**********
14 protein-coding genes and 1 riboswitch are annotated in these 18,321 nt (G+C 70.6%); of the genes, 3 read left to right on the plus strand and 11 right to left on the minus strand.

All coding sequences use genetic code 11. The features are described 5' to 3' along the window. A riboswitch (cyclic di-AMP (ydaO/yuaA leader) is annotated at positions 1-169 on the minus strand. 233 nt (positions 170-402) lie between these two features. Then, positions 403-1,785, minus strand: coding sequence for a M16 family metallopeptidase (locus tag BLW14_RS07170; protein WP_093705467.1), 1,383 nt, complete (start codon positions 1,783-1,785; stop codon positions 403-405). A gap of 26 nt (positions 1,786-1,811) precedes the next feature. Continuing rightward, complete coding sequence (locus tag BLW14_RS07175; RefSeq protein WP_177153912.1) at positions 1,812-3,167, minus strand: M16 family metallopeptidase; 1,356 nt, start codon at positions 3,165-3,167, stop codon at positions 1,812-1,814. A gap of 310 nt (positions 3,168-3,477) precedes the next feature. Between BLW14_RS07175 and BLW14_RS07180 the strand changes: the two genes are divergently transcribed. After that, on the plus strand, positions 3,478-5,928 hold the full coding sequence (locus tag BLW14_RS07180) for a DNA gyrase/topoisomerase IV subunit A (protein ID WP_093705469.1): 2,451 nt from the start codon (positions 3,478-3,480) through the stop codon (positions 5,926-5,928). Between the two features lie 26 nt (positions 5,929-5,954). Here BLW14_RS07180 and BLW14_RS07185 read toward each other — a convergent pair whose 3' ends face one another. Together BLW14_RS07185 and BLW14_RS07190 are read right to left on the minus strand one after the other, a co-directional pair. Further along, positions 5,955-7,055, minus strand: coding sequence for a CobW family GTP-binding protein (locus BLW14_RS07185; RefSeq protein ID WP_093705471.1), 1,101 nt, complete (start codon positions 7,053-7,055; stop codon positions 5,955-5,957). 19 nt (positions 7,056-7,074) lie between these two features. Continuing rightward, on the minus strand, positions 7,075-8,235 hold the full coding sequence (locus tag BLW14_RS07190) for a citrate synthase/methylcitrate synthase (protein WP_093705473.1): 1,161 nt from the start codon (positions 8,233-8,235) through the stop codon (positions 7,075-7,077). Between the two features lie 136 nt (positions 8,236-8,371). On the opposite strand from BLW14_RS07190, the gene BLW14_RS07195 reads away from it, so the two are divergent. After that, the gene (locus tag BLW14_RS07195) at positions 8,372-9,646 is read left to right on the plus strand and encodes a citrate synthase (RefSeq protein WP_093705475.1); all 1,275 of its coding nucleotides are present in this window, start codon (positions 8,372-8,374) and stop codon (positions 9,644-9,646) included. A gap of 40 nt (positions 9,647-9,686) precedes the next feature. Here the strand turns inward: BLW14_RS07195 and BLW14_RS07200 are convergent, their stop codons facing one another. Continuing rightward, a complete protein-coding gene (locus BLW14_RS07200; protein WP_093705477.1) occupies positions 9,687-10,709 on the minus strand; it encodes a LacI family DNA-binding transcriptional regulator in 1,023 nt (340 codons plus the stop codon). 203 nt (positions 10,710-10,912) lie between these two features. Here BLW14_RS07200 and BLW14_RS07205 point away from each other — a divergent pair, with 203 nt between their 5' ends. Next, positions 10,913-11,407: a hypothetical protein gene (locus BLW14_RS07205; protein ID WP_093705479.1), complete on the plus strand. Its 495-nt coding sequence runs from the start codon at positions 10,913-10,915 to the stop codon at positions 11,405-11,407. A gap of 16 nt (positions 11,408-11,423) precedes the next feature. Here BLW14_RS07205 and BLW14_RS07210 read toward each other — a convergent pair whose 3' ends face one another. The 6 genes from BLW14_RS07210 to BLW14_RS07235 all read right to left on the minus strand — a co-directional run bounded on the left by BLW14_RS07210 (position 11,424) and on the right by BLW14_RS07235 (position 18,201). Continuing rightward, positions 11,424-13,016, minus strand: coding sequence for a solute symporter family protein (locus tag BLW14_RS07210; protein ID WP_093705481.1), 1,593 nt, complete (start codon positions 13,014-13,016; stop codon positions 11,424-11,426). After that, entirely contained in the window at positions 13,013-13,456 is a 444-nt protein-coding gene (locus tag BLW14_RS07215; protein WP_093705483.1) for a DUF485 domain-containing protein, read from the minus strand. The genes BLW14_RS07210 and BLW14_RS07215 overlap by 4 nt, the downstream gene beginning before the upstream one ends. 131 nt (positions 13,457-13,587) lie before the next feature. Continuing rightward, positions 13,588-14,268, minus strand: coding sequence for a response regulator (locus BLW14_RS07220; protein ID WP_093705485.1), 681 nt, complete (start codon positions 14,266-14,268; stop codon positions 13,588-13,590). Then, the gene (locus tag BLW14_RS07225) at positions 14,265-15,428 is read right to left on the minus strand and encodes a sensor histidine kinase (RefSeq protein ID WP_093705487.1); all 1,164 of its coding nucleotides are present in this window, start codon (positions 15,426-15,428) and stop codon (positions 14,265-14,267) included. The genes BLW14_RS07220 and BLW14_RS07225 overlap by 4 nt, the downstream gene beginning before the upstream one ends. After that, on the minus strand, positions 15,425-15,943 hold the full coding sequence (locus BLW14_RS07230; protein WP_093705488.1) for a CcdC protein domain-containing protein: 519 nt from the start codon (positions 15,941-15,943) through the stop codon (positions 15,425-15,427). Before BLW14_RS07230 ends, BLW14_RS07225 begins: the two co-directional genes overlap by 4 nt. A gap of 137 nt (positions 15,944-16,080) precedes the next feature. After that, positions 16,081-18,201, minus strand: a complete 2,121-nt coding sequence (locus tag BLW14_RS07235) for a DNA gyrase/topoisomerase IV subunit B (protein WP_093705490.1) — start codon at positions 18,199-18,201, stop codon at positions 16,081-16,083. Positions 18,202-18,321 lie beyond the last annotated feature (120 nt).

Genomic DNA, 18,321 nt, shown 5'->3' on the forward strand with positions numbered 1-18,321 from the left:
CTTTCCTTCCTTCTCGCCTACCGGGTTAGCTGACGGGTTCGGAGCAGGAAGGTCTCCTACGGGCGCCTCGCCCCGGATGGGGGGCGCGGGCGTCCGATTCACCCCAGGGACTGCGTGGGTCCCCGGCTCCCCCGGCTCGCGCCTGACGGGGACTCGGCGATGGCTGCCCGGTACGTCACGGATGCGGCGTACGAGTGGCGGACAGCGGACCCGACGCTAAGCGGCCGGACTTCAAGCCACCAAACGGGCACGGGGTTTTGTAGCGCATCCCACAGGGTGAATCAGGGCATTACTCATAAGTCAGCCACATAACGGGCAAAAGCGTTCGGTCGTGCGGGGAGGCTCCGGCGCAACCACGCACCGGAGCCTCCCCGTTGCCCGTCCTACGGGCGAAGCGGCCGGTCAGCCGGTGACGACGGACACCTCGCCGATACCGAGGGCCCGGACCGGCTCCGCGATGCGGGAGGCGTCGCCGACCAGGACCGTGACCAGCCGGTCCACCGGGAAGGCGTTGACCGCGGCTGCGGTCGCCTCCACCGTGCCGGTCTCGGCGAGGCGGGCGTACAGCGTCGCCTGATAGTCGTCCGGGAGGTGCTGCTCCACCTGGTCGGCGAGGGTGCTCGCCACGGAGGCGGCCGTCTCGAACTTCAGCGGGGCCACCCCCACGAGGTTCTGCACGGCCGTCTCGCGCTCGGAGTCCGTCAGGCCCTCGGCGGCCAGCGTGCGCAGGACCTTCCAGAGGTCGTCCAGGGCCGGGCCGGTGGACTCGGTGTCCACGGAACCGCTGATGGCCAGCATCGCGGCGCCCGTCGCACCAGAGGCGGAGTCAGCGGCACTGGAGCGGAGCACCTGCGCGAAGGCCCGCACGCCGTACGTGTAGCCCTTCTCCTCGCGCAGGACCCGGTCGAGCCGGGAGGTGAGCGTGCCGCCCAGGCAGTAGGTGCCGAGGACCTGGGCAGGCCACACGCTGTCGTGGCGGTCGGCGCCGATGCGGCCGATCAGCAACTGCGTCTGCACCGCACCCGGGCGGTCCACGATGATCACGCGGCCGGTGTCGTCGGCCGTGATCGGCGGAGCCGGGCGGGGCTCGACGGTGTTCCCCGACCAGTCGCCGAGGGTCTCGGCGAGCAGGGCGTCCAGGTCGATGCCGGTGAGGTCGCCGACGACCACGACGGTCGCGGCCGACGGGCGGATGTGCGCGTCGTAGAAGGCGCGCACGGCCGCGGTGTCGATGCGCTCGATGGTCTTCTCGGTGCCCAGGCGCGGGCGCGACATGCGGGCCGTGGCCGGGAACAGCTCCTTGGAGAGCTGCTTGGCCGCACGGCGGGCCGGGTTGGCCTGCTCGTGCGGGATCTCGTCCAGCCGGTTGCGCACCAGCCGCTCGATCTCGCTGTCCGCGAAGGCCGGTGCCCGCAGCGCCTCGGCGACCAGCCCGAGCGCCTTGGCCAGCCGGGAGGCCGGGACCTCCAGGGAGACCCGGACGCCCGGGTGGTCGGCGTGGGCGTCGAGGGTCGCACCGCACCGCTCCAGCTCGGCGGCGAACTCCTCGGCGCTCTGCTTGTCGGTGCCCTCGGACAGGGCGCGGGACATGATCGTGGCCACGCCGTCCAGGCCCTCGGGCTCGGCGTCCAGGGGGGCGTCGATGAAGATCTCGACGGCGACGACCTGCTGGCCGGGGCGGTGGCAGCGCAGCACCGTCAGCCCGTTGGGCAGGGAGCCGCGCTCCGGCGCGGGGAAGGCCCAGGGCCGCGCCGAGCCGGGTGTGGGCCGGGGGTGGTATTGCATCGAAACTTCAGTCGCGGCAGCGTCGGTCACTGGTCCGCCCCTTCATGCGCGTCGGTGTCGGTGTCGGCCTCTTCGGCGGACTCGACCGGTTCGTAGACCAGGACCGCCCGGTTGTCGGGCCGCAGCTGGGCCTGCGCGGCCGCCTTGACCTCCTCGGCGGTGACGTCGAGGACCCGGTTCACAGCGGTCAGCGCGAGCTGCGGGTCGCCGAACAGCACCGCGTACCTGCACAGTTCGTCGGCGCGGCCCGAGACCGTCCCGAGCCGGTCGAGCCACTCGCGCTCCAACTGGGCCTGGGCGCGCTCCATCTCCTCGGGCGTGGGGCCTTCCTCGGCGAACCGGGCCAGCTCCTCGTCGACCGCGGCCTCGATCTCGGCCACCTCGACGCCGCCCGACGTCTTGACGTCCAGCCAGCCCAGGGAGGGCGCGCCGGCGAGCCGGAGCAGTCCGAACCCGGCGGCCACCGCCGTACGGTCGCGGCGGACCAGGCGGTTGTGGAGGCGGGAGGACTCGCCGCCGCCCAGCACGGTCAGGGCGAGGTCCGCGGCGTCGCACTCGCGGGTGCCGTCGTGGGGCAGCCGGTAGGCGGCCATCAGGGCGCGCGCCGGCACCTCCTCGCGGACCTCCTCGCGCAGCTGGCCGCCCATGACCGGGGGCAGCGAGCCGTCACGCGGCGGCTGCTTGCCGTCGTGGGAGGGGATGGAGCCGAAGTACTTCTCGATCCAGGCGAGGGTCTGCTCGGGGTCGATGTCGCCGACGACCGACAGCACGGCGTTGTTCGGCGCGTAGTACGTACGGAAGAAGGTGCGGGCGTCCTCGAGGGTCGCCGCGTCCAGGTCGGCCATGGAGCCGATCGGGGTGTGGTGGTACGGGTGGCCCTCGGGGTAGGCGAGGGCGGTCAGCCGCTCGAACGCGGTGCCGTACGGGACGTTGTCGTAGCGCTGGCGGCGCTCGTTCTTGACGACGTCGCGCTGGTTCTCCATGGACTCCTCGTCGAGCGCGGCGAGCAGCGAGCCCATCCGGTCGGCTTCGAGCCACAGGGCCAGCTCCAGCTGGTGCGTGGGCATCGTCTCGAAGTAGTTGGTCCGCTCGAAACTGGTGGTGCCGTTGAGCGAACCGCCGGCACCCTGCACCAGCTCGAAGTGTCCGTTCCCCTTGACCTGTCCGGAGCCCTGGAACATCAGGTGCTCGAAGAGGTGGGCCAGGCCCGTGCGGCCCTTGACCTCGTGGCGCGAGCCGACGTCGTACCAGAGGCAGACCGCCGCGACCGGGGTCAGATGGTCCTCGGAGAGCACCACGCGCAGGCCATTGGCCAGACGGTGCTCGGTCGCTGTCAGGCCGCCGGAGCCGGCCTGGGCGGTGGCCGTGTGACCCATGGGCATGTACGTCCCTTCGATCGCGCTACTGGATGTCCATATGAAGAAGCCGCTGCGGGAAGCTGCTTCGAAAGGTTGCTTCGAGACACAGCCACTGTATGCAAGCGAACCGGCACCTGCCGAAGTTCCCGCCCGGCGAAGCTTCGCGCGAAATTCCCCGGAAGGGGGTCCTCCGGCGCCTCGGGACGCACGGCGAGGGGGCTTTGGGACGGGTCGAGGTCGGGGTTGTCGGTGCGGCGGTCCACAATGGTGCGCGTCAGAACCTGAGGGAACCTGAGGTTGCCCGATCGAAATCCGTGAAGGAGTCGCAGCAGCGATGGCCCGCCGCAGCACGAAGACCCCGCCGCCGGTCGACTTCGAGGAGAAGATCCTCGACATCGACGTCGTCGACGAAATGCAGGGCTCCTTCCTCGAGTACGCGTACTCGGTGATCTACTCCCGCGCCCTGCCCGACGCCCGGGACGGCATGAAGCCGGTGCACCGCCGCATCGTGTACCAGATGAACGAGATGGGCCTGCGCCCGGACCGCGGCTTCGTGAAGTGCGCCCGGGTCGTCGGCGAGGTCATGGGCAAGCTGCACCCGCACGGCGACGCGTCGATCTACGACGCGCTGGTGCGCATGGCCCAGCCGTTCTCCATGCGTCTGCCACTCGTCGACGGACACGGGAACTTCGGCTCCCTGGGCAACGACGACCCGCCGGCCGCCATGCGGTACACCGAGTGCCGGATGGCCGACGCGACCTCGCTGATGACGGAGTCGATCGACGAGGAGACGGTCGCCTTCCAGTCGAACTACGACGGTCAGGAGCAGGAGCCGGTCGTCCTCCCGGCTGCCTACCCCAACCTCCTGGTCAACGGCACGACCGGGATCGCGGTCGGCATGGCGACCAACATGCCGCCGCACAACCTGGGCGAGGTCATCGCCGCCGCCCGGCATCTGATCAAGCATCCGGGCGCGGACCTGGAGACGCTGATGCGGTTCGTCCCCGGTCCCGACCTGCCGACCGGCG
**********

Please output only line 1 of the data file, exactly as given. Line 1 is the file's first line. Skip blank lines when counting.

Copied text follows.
14 protein-coding genes and 1 riboswitch are annotated in these 18,321 nt (G+C 70.6%); of the genes, 3 read left to right on the plus strand and 11 right to left on the minus strand.